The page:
Lesson 19 took a simulation approach to observing sampling variation: generate many trials from a source such as a DAG and observe how the same sample statistic varies from trial to trial. We quantified the sampling variation in the same way we usually quantify variation, taking the variance of the sample statistic across all the trials. We called this measure of variation the sampling variance as a reminder that it comes from repeated trials of sampling.

The variance of a quantity has units that are the square of the quantity’s units. For purposes of interpretation, we often present variation using the square root of the variance, that is, the standard deviation. Following this practice, Lesson 19 introduced the square root of the sampling variance. Common sense might suggest that this ought to be called the “sampling standard deviation,” but that is long-winded and awkward. Instead, the square root of the sampling variation is called the “standard error” of the sample statistic. Unfortunately, this traditional name contains no reminder that it refers to sampling variation. So be careful to remember that “standard error” is always about sampling variation.

Precision in measurement

In everyday language the words “precision” and “accuracy” are used more or less interchangeably to describe how well a measurement has been made. Nevertheless there are two distinct concepts in “how well.” The easier concept has to do with reproducibility and reliability: if the measurement is taken many times, how much will the measurements differ from one another. This is the same issue as sampling variation. In the technical lingo of measurement, “precision” is used to express the idea of reproducibility or sampling variation. Precision is just about the measurements themselves.

In contrast, in speaking technically we use “accuracy” to refer to a different concept than “precision.” Accuracy cannot be computed with just the measurements. Accuracy refers to something outside the measurements, what we might call the “true” value of what we are trying to measure. Disappointingly, the “true” value is an elusive quantity since all we typically have is our measurements. We can easily measure precision from data, but our data have practically nothing to say about accuracy.

An analogy is often made between precision and accuracy and the patterns seen in archery. Figure 19.1 shows five arrows shot during archery practice. The arrows are in an area about the size of a dinner plate 6 inches in radius: that’s the precision.

A dinner-plate’s precision is not bad for a beginner archer. Unfortunately, the dinner plate is not centered on the bullseye but about 10 inches higher. In other words, the arrows are inaccurate by about 10 inches.

Since the “true” target is visible, it is easy to know the accuracy of the shooting. The analogy of archery to the situation in statistics would be better if the target was shown in plane white, that is, if the “true” value were not known directly. In that situation, as with data analysis, the spread in the arrows’ locations could tell us only about the precision.

Summary

The standard error is a measure of precision: the reproducibility from sample to sample. It tells us nothing about accuracy.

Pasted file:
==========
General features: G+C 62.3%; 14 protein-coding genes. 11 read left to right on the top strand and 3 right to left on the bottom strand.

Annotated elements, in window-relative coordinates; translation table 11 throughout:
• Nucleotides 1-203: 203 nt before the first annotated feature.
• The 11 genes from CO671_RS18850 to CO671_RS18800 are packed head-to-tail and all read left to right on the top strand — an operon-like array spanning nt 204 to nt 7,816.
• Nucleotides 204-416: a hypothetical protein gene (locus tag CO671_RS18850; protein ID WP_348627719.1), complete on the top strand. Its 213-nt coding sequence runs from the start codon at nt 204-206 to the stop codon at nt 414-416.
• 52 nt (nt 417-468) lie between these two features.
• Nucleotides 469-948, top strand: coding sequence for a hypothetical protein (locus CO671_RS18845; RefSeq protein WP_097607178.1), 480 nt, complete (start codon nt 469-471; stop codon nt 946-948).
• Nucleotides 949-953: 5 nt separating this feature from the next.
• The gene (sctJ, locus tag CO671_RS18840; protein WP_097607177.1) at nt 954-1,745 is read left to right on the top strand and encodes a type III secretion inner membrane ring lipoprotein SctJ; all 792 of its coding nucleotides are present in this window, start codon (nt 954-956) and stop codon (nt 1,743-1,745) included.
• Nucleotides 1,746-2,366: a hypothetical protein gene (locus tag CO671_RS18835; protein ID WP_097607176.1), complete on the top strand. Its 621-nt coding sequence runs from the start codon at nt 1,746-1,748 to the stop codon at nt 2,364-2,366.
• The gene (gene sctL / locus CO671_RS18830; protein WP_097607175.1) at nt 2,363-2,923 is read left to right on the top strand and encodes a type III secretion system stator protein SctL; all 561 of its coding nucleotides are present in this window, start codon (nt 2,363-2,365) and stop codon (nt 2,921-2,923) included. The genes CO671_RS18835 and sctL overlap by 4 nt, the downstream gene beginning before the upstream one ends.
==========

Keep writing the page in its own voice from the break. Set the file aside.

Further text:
The confidence interval

The standard error is a perfectly reasonable way to measure precision. Nonetheless, the statistical convention for reporting precision is as an interval called the “confidence interval.” There are two equivalent ways to write the interval, either as [lower, upper] or center\(\pm\)half-width. Both styles are correct. (The preferred style can depend on the field or the journal publishing the report.)

The overall length of the interval is four times the standard error. Or, equivalently, the half-width is twice the standard error. Why twice? Returning to the archery analogy, we want the interval to include almost all the arrows. It turns out that if the standard error were used directly as the half-width of the confidence interval, only about 66% of the arrows would be inside the interval. Using twice the standard error as the half-width means that about 95% of the arrows will be in the interval.

The traditional name for the half-width of the confidence interval is the “margin of error.” The margin of error is twice the standard error.

In practice, confidence intervals are calculated using special-purpose software such as the conf_interval() function, for instance:

Note: Experienced R users may have encountered the confint() function. It does exactly the same calculation as conf_interval(), but conf_interval() formats the output into a data frame, making it more suitable for data wrangling the results.

Notice that there is a separate confidence interval for each model coefficient. The sampling variation is essentially the same, but that variation appears different when translated to the various coefficients’ units.

Example: Signal and noise in coefficients

Returning to the example of (adult) children’s height versus the height of the mother, the sampling variation is usually represented by an interval—the confidence interval—on the coefficients.

Interpretation: Consider looking at the mean height of many, many (adult-aged) children whose mothers all are 63 inches tall. Compare this to the mean height of many, many (adult-aged) children whose mothers are all 64 inches tall. The mothers differ in height by 1 inch. According to the data in Galton, the means of the two groups will differ by 0.313 inches. But this number is not so precise. It should be written as \(0.3 \pm 0.1\) inches, or, in bottom-to-top format [0.2, 0.4] inches.